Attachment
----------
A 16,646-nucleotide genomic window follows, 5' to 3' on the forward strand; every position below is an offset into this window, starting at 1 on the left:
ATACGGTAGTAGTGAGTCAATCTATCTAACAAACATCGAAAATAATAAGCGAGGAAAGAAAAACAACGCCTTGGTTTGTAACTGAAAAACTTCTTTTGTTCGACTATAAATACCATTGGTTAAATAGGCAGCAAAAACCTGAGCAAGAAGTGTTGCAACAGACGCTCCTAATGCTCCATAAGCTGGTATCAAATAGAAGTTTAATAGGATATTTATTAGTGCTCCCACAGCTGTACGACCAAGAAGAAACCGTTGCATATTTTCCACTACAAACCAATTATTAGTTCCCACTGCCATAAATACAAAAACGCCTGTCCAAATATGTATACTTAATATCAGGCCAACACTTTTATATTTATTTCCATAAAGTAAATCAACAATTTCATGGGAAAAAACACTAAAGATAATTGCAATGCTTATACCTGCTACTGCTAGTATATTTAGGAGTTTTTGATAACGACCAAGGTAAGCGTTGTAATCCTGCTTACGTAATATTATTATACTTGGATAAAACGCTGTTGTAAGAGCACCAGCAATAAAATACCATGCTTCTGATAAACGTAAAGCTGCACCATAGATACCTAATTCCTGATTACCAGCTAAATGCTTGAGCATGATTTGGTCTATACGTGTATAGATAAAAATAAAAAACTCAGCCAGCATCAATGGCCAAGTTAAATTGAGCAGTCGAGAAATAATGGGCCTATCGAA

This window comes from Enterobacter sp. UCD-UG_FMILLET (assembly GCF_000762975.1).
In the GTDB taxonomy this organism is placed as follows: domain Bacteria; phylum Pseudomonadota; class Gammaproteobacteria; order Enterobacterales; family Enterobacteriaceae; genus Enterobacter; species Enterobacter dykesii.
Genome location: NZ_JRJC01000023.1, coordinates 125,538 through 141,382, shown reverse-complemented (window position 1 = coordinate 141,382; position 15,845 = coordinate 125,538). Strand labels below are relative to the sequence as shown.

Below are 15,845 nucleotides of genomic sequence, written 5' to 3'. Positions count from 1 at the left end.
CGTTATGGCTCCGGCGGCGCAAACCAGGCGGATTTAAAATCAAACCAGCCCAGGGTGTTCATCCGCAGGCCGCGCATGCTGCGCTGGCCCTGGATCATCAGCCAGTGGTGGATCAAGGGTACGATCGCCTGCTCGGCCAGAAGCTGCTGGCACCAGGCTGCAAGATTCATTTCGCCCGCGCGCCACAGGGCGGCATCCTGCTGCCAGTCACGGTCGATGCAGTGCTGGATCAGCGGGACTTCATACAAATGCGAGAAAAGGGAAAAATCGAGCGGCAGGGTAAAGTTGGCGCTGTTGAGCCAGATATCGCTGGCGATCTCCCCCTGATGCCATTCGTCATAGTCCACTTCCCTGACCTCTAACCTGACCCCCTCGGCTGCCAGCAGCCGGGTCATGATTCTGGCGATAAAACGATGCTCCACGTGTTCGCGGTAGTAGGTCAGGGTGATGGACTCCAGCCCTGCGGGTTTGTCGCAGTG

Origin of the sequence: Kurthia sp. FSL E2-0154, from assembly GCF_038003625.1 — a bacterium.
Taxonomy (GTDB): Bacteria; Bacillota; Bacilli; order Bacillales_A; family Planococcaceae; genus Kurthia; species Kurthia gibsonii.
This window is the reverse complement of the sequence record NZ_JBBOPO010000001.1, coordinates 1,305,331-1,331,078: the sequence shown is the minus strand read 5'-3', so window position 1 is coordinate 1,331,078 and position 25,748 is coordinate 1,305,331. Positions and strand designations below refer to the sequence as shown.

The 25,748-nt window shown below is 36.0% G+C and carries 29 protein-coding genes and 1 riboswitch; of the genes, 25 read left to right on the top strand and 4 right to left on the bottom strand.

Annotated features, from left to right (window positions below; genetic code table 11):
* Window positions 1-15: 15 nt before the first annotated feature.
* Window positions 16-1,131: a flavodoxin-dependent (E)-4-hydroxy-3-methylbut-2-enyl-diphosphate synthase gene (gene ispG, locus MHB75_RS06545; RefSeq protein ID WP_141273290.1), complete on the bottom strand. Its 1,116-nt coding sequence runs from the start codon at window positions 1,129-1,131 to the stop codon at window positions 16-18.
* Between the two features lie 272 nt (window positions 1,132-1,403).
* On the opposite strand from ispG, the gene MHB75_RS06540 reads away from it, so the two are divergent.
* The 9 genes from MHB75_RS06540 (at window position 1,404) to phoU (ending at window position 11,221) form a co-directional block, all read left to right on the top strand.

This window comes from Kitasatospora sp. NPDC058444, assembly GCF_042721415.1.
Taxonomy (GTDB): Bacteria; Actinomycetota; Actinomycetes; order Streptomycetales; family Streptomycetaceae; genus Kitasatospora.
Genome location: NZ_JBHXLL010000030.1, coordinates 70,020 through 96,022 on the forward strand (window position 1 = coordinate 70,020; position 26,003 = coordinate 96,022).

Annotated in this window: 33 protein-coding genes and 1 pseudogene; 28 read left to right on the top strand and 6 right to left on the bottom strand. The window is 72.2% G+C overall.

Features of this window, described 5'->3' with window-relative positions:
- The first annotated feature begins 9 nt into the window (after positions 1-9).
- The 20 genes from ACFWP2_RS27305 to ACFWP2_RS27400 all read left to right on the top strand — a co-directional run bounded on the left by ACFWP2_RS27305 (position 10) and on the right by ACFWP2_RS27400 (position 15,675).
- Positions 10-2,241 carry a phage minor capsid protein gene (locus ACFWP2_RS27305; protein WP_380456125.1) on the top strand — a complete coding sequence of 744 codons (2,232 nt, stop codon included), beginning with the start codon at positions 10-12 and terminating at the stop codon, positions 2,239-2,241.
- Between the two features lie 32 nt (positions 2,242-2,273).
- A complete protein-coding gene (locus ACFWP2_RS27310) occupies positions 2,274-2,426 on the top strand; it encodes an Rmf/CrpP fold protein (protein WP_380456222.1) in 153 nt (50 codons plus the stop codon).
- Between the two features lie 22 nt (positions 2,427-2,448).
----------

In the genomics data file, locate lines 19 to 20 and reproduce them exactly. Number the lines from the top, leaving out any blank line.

Taxonomy (GTDB): Bacteria; Actinomycetota; Actinomycetes; order Streptomycetales; family Streptomycetaceae; genus Kitasatospora.
Genome location: NZ_JBHXLL010000030.1, coordinates 70,020 through 96,022 on the forward strand (window position 1 = coordinate 70,020; position 26,003 = coordinate 96,022).